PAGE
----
I didn’t see any of it, except at the last moment. After the second shot, I looked up from the camera and saw a ring-necked duck tumble out of the sky. There were already two on the water. A Scotch triple is what you might call it: three ducks in two shots.

“Dude, it was all luck!” Bill Herrick thumbed fresh loads into the magazine and looked upstream.

At a word from his master, Reno plunged into the river to retrieve the first bird. Our guide, Alex Sackerson, of Predawn Adventures in Prineville, hooked his thumbs in his call lanyard to watch the fun, then walked down to the water’s edge and gathered up the ducks Reno deposited on the bank.

The next bird flew low over the decoys and I missed it. The bird splashed down upstream, then jumped up and flew right back into the decoys. My next shot connected at the outside of the pattern and Reno made another retrieve.

Duck season started off with a high degree of anticipation. Waterfowl numbers are at record levels for many species, but our weird winter weather has encouraged a lot of ducks and geese to either bypass Central Oregon and blast on to California or hang out at the Columbia River.

We started with 36 diver and puddle duck decoys. Sackerson threw in the dekes while Herrick and I settled in to the blind on the south bank of the Crooked River. I looked out at the glassy water. I wondered if any steelhead had passed through here in the night. A small fish splashed; no steelhead, maybe a smolt.

Two minutes before shooting light, two ring-necked ducks dropped in to the decoys, splashed down, paddled around, then jumped out when their plastic brethren didn’t exhibit any signs of life.

“Yesterday, this is where the ducks wanted to be,” Sackerson whispered. “We scouted it in the afternoon. I have six other places we could have gone, but this is the best one right now.”

Small flocks of geese followed the course of the river well up in the air, too high to shoot. Ducks in ones and twos dropped in to a bend in the river downstream.

“One of the reasons I like this spot is it’s a pinch point. We get birds coming in out of Prineville to the east, Lone Pine, Powell Butte, Terrebonne and Crooked River Ranch.”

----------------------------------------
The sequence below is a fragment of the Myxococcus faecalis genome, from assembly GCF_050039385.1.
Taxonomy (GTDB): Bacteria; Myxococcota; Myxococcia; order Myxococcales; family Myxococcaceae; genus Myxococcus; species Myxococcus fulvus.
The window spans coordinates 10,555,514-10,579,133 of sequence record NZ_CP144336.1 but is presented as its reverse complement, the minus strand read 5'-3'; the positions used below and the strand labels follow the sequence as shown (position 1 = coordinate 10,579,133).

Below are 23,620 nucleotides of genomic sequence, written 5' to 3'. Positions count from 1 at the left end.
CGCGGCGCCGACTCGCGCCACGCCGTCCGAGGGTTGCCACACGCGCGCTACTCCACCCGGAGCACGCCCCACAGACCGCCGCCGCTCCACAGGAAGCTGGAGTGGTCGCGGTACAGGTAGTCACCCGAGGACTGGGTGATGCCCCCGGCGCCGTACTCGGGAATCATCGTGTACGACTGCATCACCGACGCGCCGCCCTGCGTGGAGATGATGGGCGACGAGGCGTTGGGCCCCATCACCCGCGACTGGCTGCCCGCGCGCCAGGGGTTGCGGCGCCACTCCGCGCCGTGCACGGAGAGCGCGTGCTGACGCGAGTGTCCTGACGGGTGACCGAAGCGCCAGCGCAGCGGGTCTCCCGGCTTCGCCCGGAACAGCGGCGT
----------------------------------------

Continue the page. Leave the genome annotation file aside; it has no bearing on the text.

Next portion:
I had my camera in hand instead of my shotgun when seven ring-necked ducks jinked in out of the east, flickering for a moment over the decoys. Herrick dropped his call and swung the gun up; he fired twice and three birds fell out of line. Splash, splash. Splash.

“This time of year, we don’t get as many mallards and teal as we did early in the season,” Sackerson said, “more wigeon, gadwall, ring-necks, bluebills, goldeneye and buffleheads. We’re seeing more of the white-fronted geese now than we used to.”

Our shooting deteriorated as the morning wore on. We missed easy left-to-rights and congratulated ourselves on being good conservationists. Herrick should have quit after his first volley. I wanted to quit when I missed an easy poke at a wigeon.

At midmorning, the wind changed and so did the flights of ducks. The geese stayed high in the sky. “These are mainly resident honkers. They know what’s going on,” Sackerson said.

Out of another flock of seven, we managed to put another in the drink for Reno to bring back.

With six ducks accounted for, we were tempted to call it a morning, then a teal showed on the horizon. Moments later, it was bank-high above the decoys where it flared. Herrick was going to let me have the shot but thought better of it and we dropped the teal below the high water line.

An hour before noon the wind stopped altogether. The calm before the storm. A dark line of clouds, the advance of a Pacific system front, hung over the Cascades.

Duck hunting in Central Oregon wrapped up last Sunday, but duck hunters get one more weekend in Zone 1, which takes in all of Western Oregon and in Wasco, Sherman, Gilliam, Morrow and Umatilla counties. The goose season in Eastern Oregon runs through Sunday.

— Gary Lewis is the host of “Adventure Journal” and author of “John Nosler — Going Ballistic,” “Black Bear Hunting,” “Hunting Oregon” and other titles. Contact Lewis at GaryLewisOutdoors.com.